HokumPokum

1,832 posts

174 months

Saturday 9th November 2013
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interesting post. I am swayed by the LWFW too as I have it in my RS and would love my spyder to have one as well.

Similarly, I know nothing about harmonics but have always thought that dual mass flywheels are there to dampen the vibrations associated with a trembling flywheel. I really can't see how damaging that would be in itself. To me, it's almost like installing 996 cup cables and numeric or CAE shifters, you are only limited by your own inability to properly manage the drivetrain.

Thing is, I would rather have a sorted geo/suspension, better brakes and better cooling than any drivetrain mod any day of the week.

Mike_C

Original Poster:

984 posts

191 months

Saturday 9th November 2013
quotequote all
Evening all - thanks for all the opinions, links, etc! I've read through them all and spoken to Dominic at SVP, his response to my queries (and the thread linked above) are as follows:

"I understand your concerns, it all depends on the quality of the flywheel, we have had some of the A****** ones in from the states which are pretty poor quality, riveted together and no weight at all, thats why ours <is machined from solid and> weigh 6kg so there is still a flywheel effect on the engine, there are no harmonic issues with these, we have probably run them for over 30,000 road miles now and over 3 seasons in race cars with not one single issue, internet can be a dangerous place, you can find negatives or positives to just about anything you want to find."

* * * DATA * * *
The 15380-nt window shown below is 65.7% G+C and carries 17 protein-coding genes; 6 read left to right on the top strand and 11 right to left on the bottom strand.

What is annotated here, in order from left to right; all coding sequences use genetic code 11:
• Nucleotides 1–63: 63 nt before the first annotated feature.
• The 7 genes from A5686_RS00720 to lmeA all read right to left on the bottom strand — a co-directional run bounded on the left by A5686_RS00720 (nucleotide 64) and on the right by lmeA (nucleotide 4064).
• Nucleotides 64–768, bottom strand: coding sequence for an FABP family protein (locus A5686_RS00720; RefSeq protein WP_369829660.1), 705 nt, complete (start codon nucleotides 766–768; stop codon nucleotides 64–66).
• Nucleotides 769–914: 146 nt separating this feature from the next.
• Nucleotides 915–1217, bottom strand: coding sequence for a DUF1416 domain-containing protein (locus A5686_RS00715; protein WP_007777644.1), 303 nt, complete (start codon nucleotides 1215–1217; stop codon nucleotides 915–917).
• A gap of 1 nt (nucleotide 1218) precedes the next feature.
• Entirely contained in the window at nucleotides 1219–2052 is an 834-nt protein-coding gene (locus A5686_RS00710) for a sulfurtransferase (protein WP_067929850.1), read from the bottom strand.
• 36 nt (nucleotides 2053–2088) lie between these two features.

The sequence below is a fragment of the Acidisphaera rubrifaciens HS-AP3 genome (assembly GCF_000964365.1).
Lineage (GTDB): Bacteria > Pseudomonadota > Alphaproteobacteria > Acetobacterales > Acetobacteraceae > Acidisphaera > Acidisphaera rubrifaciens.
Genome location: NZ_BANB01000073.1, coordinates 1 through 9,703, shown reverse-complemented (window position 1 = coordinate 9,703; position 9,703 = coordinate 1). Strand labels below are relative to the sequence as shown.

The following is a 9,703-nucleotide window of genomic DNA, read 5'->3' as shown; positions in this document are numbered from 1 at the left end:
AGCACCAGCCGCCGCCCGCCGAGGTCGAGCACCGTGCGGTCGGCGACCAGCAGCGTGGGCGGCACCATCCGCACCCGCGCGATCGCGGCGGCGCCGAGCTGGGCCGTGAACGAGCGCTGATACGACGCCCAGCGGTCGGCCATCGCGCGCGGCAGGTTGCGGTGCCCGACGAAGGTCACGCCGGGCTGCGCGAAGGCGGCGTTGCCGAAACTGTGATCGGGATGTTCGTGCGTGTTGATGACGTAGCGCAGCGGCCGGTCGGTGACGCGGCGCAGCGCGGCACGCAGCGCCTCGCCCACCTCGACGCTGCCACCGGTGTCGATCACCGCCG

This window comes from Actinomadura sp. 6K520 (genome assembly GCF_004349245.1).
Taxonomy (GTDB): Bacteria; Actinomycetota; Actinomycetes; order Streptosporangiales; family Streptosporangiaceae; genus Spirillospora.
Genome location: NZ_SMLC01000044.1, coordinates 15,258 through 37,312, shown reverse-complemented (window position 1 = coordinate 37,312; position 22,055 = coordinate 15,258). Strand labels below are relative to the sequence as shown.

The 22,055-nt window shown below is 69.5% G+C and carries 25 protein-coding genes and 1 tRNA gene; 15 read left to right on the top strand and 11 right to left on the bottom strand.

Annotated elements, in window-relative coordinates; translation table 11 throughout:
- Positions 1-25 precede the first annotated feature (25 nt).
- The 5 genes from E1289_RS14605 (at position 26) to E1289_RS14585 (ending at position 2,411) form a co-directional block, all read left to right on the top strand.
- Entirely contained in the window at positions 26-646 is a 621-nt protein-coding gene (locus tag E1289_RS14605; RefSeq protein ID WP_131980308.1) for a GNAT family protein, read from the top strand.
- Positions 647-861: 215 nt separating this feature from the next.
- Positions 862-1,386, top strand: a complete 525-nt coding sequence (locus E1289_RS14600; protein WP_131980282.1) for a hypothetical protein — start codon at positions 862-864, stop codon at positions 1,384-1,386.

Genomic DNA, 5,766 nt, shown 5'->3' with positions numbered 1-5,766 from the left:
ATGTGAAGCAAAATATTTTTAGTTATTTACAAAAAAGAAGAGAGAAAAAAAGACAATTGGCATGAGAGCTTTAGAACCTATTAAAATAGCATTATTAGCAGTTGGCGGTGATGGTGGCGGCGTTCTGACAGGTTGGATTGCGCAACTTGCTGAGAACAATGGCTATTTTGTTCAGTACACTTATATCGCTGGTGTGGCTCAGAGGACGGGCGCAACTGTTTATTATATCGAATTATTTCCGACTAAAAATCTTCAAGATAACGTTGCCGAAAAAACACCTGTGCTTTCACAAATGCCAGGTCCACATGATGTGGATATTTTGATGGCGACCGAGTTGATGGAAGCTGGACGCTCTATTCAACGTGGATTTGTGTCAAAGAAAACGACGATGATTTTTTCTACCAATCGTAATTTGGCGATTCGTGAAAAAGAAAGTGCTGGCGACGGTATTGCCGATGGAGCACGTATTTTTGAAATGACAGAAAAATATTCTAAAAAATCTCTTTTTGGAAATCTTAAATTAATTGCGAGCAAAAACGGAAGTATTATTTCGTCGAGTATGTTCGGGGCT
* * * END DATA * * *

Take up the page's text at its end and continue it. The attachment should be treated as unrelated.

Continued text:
and...

"Correct you have to fit a sprung clutch with a single mass flywheel unless its a full race car. We put a 12 month or 12,000 mile warranty on everything we do, you wont have any issues with these at all."

I'm pretty tempted to go for it!!

Slippydiff

12,696 posts

192 months

Saturday 9th November 2013
quotequote all
anonymous said:
[redacted]
"The man who never looks on the interweb
is better informed than he who reads it ;
inasmuch as he who knows nothing is
nearer to the truth than he whose mind
is filled with falsehoods and errors."
Thomas Jefferson 1807. Edited by Slippy 2013


wink

Edited by Slippydiff on Saturday 9th November 23:01

Slippydiff

12,696 posts

192 months

Sunday 10th November 2013
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anonymous said:
[redacted]
Say no more . . . . .

Let's get something straight, are you now saying there is no issue, per se, with single mass, lighter weight flywheels as fitted to the 964/993 RS, Mk1 GT3 Clubsport, 996 GT3 RS ? wink